Two scientists at the Technische Universitat Munchen (TUM) in Germany have won the International Space Station (ISS) Research Competition with a project that aims to send components of the hepatitis C virus (HCV) into space, reports.

The study is called “Egypt Against the Hepatitis C Virus” and involves crystallizing two hep C proteins to study them under microgravity conditions. The project was thought up by Hanaa Gaber, a doctoral student at the TUM Institute of Virology, and by Akram Amin Abdellatif, a graduate student at the university’s space, science and technology program.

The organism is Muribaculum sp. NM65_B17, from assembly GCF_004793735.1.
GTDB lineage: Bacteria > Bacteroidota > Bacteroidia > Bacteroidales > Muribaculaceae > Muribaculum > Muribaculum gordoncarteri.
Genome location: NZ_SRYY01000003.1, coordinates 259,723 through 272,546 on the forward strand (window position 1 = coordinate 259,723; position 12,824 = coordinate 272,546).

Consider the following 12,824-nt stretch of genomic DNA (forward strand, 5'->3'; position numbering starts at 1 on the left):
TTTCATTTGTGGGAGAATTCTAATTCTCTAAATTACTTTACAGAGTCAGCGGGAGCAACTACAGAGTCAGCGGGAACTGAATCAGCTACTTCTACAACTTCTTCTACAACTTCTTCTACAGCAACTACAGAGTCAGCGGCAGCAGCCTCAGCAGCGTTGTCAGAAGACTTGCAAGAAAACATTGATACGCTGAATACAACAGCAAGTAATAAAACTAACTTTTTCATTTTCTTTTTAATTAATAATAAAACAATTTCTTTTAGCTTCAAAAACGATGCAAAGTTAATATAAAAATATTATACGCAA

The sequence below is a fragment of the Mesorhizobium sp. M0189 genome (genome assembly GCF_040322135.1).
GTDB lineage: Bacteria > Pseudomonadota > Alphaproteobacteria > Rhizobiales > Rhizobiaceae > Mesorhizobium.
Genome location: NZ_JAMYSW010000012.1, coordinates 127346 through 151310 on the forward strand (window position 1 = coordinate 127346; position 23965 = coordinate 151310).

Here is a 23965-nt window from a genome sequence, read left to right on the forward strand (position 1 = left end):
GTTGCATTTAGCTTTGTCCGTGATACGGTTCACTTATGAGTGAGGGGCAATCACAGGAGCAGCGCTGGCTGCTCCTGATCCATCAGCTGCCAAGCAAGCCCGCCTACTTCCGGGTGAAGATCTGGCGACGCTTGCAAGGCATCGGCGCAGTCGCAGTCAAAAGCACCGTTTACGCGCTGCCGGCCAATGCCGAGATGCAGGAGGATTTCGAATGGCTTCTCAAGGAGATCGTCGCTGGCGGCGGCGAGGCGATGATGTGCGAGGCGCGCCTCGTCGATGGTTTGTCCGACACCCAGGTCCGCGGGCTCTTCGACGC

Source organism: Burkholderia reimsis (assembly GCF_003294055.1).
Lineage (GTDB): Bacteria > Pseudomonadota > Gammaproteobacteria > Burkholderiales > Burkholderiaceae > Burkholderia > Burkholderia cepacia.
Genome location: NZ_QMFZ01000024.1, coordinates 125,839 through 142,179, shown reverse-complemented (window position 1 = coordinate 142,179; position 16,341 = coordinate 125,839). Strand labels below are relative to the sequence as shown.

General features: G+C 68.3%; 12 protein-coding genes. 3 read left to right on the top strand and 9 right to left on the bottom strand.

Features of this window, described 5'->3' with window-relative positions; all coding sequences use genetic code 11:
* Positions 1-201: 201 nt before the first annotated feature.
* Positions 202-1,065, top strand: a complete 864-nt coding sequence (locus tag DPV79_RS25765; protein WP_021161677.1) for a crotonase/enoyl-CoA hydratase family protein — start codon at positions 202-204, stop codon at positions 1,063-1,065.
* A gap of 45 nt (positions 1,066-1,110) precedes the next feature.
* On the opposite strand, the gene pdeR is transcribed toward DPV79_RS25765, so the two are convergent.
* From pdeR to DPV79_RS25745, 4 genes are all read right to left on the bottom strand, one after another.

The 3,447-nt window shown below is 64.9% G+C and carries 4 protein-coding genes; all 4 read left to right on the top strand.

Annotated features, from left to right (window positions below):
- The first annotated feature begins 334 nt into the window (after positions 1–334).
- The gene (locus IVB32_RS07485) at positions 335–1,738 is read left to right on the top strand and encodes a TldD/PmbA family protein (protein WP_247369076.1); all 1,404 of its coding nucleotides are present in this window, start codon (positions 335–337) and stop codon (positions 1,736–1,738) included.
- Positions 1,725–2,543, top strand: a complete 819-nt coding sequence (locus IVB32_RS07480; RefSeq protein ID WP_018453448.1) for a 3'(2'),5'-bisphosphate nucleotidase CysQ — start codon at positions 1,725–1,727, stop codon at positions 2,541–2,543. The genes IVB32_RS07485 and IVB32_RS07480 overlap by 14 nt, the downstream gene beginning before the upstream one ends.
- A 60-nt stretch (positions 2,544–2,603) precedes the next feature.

The two researchers chose the approach because studies with other proteins have shown that crystals produced in space are far superior to the ones grown on earth. Because of this, the scientists think they might have better luck decoding the complex molecular structure of HCV on the ISS, which could help lead them to a cure.

This will be the first experiment involving Egyptian scientists to ever be conducted on the ISS. The African country has the highest hep C prevalence in the world, with an estimated 15 percent of Egyptians ages 15 to 59 living with the virus.